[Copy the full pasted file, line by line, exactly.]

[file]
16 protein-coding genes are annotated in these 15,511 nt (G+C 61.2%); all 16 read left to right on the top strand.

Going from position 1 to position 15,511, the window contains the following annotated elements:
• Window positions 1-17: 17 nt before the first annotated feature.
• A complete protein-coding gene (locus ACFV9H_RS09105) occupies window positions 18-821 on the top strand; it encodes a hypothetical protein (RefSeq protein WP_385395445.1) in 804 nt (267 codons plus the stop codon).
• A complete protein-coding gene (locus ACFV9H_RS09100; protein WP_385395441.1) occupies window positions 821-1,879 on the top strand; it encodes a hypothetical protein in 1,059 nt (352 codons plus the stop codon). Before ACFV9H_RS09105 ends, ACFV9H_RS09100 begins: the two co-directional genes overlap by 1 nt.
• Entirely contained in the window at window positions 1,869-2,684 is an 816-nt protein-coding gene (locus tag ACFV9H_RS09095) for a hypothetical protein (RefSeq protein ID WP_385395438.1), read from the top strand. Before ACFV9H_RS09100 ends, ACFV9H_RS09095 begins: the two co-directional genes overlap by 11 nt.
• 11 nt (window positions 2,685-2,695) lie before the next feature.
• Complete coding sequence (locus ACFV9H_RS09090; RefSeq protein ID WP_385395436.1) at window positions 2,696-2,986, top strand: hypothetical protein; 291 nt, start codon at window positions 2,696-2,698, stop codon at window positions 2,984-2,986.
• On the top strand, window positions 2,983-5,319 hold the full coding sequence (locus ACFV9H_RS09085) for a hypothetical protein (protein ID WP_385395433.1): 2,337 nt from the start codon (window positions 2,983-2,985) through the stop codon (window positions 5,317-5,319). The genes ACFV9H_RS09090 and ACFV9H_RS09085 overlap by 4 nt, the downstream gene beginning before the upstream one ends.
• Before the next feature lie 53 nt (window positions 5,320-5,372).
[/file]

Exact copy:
16 protein-coding genes are annotated in these 15,511 nt (G+C 61.2%); all 16 read left to right on the top strand.

Going from position 1 to position 15,511, the window contains the following annotated elements:
• Window positions 1-17: 17 nt before the first annotated feature.
• A complete protein-coding gene (locus ACFV9H_RS09105) occupies window positions 18-821 on the top strand; it encodes a hypothetical protein (RefSeq protein WP_385395445.1) in 804 nt (267 codons plus the stop codon).
• A complete protein-coding gene (locus ACFV9H_RS09100; protein WP_385395441.1) occupies window positions 821-1,879 on the top strand; it encodes a hypothetical protein in 1,059 nt (352 codons plus the stop codon). Before ACFV9H_RS09105 ends, ACFV9H_RS09100 begins: the two co-directional genes overlap by 1 nt.
• Entirely contained in the window at window positions 1,869-2,684 is an 816-nt protein-coding gene (locus tag ACFV9H_RS09095) for a hypothetical protein (RefSeq protein ID WP_385395438.1), read from the top strand. Before ACFV9H_RS09100 ends, ACFV9H_RS09095 begins: the two co-directional genes overlap by 11 nt.
• 11 nt (window positions 2,685-2,695) lie before the next feature.
• Complete coding sequence (locus ACFV9H_RS09090; RefSeq protein ID WP_385395436.1) at window positions 2,696-2,986, top strand: hypothetical protein; 291 nt, start codon at window positions 2,696-2,698, stop codon at window positions 2,984-2,986.
• On the top strand, window positions 2,983-5,319 hold the full coding sequence (locus ACFV9H_RS09085) for a hypothetical protein (protein ID WP_385395433.1): 2,337 nt from the start codon (window positions 2,983-2,985) through the stop codon (window positions 5,317-5,319). The genes ACFV9H_RS09090 and ACFV9H_RS09085 overlap by 4 nt, the downstream gene beginning before the upstream one ends.
• Before the next feature lie 53 nt (window positions 5,320-5,372).